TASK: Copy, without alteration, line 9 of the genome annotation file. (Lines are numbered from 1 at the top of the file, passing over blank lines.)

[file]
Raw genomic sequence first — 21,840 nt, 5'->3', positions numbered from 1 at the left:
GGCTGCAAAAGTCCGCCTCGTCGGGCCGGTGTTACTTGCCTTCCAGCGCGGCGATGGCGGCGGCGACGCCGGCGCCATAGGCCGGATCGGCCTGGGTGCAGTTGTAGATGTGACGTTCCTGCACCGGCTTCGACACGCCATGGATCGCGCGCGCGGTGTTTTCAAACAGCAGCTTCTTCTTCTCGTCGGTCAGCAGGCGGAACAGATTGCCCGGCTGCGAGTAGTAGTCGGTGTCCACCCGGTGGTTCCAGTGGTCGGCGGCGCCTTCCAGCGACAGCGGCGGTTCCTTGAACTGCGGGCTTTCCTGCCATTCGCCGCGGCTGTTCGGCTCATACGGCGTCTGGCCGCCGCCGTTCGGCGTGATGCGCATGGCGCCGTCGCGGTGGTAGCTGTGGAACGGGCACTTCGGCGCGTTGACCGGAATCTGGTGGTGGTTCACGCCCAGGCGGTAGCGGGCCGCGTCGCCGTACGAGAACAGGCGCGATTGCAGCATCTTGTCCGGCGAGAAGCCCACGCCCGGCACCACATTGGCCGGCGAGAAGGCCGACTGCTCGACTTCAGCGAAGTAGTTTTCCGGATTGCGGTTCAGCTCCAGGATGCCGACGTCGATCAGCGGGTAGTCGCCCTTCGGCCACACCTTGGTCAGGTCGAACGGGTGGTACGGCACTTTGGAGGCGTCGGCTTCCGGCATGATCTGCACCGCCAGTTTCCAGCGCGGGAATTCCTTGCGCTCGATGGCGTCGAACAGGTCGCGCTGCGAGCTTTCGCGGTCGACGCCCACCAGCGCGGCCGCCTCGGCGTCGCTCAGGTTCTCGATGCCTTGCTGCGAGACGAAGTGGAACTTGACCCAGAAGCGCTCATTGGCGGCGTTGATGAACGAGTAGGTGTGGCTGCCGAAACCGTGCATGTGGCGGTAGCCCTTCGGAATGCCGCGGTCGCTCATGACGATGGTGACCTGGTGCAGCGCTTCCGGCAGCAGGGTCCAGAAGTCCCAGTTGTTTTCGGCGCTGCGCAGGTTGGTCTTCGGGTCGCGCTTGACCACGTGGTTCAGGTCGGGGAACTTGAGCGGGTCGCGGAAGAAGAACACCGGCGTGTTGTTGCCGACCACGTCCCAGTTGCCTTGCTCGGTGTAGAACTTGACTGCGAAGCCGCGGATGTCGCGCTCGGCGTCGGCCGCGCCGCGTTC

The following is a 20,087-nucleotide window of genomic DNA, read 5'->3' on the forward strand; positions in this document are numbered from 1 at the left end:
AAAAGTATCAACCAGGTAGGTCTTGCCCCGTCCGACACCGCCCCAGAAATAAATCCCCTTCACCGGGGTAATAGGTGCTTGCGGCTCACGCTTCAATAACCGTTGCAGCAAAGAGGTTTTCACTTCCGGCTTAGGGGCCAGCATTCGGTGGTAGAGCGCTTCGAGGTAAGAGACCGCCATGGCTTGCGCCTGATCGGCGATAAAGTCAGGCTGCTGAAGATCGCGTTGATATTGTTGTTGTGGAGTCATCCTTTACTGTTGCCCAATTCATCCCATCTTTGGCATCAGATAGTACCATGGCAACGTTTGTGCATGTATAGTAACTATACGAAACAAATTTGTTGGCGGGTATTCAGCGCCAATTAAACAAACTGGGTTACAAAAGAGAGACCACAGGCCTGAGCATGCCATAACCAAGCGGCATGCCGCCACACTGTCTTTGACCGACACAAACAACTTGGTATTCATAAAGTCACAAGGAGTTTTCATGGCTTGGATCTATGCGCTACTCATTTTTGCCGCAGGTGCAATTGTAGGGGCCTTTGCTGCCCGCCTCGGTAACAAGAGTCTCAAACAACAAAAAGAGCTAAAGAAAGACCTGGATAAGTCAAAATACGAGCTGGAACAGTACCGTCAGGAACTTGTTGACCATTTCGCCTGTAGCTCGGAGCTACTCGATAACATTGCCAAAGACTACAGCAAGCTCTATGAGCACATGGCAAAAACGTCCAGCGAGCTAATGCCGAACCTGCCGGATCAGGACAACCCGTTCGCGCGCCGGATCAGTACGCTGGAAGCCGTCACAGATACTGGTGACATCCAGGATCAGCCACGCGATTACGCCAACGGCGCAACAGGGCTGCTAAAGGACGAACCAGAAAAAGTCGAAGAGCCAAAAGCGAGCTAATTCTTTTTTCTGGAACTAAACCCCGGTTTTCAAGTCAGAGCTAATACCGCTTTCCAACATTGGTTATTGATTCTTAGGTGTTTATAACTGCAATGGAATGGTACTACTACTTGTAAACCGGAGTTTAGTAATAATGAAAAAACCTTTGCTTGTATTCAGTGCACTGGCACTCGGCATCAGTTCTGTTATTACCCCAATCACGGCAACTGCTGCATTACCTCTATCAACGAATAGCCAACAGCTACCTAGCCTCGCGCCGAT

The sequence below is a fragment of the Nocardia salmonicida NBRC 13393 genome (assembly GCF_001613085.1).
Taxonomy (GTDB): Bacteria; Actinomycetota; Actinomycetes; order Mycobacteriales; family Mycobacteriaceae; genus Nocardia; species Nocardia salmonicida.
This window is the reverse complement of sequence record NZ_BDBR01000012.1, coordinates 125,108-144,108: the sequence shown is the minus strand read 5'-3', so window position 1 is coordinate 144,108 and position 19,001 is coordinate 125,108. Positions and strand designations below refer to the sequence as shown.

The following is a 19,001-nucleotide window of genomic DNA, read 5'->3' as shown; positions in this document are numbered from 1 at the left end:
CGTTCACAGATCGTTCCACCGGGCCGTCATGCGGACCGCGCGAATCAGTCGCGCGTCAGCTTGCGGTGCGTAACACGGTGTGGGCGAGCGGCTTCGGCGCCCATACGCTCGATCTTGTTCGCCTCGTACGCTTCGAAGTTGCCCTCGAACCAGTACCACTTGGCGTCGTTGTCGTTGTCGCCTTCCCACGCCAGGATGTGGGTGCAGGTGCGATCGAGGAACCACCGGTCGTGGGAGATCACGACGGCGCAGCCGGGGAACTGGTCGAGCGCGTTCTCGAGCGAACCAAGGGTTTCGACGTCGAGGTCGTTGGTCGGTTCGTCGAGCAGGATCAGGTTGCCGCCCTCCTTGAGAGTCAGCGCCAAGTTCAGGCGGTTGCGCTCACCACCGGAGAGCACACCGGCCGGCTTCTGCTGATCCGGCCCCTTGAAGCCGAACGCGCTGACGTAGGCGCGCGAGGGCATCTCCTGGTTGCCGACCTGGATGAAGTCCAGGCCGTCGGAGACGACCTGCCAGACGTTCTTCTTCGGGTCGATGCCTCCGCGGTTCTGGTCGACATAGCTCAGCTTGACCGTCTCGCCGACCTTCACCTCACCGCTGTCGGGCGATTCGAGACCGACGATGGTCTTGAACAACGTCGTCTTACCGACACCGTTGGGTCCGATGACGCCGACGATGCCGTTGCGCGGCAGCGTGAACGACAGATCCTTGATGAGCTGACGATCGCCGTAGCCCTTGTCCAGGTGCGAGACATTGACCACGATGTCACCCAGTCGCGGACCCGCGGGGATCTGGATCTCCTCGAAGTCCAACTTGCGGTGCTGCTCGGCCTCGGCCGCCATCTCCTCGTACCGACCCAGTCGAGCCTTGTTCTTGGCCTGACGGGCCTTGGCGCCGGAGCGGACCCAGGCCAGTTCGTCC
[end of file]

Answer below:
CGTTCACAGATCGTTCCACCGGGCCGTCATGCGGACCGCGCGAATCAGTCGCGCGTCAGCTTGCGGTGCGTAACACGGTGTGGGCGAGCGGCTTCGGCGCCCATACGCTCGATCTTGTTCGCCTCGTACGCTTCGAAGTTGCCCTCGAACCAGTACCACTTGGCGTCGTTGTCGTTGTCGCCTTCCCACGCCAGGATGTGGGTGCAGGTGCGATCGAGGAACCACCGGTCGTGGGAGATCACGACGGCGCAGCCGGGGAACTGGTCGAGCGCGTTCTCGAGCGAACCAAGGGTTTCGACGTCGAGGTCGTTGGTCGGTTCGTCGAGCAGGATCAGGTTGCCGCCCTCCTTGAGAGTCAGCGCCAAGTTCAGGCGGTTGCGCTCACCACCGGAGAGCACACCGGCCGGCTTCTGCTGATCCGGCCCCTTGAAGCCGAACGCGCTGACGTAGGCGCGCGAGGGCATCTCCTGGTTGCCGACCTGGATGAAGTCCAGGCCGTCGGAGACGACCTGCCAGACGTTCTTCTTCGGGTCGATGCCTCCGCGGTTCTGGTCGACATAGCTCAGCTTGACCGTCTCGCCGACCTTCACCTCACCGCTGTCGGGCGATTCGAGACCGACGATGGTCTTGAACAACGTCGTCTTACCGACACCGTTGGGTCCGATGACGCCGACGATGCCGTTGCGCGGCAGCGTGAACGACAGATCCTTGATGAGCTGACGATCGCCGTAGCCCTTGTCCAGGTGCGAGACATTGACCACGATGTCACCCAGTCGCGGACCCGCGGGGATCTGGATCTCCTCGAAGTCCAACTTGCGGTGCTGCTCGGCCTCGGCCGCCATCTCCTCGTACCGACCCAGTCGAGCCTTGTTCTTGGCCTGACGGGCCTTGGCGCCGGAGCGGACCCAGGCCAGTTCGTCC